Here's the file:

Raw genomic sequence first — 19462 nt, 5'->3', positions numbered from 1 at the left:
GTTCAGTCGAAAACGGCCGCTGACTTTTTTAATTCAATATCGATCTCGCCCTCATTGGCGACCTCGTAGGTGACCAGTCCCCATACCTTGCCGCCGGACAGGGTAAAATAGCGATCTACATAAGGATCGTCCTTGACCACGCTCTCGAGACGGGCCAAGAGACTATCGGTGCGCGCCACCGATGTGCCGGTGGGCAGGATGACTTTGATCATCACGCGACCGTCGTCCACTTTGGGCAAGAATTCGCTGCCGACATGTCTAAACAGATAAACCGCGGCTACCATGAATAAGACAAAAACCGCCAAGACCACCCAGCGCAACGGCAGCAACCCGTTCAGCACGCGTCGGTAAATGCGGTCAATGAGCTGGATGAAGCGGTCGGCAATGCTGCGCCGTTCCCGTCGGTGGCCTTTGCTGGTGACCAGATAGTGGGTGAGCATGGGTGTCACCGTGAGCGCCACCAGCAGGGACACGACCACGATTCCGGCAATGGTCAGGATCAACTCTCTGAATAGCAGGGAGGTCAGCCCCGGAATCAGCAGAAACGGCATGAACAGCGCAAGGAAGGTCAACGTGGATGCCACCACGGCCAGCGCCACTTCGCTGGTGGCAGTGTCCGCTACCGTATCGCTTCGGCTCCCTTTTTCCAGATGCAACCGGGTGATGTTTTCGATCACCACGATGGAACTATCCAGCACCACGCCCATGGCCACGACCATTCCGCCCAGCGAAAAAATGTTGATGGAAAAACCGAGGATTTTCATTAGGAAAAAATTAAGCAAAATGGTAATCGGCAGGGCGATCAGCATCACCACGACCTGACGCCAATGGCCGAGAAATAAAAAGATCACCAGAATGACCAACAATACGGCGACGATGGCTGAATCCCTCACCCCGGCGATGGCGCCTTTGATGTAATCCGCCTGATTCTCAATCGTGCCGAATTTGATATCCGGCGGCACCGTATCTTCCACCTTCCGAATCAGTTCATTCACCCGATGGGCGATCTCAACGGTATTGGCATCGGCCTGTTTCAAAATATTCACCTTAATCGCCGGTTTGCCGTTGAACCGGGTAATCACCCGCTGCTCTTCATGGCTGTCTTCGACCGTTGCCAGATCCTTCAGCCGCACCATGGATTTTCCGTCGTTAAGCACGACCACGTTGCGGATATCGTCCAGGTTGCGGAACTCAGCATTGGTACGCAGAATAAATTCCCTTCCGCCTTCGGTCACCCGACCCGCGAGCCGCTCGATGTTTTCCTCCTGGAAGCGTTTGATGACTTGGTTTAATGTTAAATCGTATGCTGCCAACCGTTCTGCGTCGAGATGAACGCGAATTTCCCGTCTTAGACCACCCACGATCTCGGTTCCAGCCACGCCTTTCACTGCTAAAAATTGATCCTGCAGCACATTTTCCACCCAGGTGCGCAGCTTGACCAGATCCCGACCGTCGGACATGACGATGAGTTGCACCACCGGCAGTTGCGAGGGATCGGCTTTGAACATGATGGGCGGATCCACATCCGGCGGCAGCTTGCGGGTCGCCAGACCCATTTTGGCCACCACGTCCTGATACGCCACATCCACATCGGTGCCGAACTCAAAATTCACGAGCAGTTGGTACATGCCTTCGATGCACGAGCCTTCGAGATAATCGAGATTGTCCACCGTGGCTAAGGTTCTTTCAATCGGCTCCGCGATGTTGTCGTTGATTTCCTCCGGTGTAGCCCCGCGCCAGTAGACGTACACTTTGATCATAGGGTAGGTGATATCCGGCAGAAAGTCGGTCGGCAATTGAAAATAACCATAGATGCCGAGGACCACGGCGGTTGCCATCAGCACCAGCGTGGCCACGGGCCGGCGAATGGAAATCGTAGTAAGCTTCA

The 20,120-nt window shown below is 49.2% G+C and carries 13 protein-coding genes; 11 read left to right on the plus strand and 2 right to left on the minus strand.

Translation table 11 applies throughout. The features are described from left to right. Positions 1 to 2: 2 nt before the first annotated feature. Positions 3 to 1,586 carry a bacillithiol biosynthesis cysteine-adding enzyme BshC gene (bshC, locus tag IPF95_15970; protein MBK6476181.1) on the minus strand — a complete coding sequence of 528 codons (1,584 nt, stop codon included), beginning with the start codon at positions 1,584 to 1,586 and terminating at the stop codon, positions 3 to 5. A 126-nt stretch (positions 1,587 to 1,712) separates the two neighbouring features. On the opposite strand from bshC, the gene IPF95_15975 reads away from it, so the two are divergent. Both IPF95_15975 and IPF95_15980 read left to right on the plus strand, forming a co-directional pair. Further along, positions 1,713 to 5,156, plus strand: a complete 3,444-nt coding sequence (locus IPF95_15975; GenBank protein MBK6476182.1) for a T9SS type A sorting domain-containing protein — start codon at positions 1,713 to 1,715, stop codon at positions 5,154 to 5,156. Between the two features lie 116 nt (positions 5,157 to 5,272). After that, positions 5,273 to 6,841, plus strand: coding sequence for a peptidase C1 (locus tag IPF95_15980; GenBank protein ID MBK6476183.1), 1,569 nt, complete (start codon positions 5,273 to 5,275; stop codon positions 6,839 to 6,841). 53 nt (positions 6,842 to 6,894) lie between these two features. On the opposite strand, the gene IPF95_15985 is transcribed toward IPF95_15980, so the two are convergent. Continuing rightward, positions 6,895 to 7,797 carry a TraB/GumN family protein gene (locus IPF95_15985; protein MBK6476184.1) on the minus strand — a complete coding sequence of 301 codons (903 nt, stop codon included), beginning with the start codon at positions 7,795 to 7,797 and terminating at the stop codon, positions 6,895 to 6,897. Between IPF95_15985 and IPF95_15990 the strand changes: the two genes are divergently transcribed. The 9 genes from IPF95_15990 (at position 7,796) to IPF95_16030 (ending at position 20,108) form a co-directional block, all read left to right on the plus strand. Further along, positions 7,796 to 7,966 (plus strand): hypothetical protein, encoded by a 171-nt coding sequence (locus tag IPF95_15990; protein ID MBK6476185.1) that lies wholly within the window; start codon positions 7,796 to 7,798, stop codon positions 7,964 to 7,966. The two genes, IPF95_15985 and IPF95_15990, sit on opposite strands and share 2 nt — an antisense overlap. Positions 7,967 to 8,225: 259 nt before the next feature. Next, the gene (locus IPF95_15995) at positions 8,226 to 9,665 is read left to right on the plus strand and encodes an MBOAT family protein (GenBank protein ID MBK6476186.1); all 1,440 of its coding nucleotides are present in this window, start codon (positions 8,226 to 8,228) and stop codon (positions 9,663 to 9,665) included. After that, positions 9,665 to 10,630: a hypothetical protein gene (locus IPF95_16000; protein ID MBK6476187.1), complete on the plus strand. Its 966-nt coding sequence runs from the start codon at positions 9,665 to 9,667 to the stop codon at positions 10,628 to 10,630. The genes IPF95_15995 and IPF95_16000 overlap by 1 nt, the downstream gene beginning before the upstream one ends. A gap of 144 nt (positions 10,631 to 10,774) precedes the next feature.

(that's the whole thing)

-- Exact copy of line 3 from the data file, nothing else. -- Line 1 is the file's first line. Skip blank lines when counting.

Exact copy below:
The 20,120-nt window shown below is 49.2% G+C and carries 13 protein-coding genes; 11 read left to right on the plus strand and 2 right to left on the minus strand.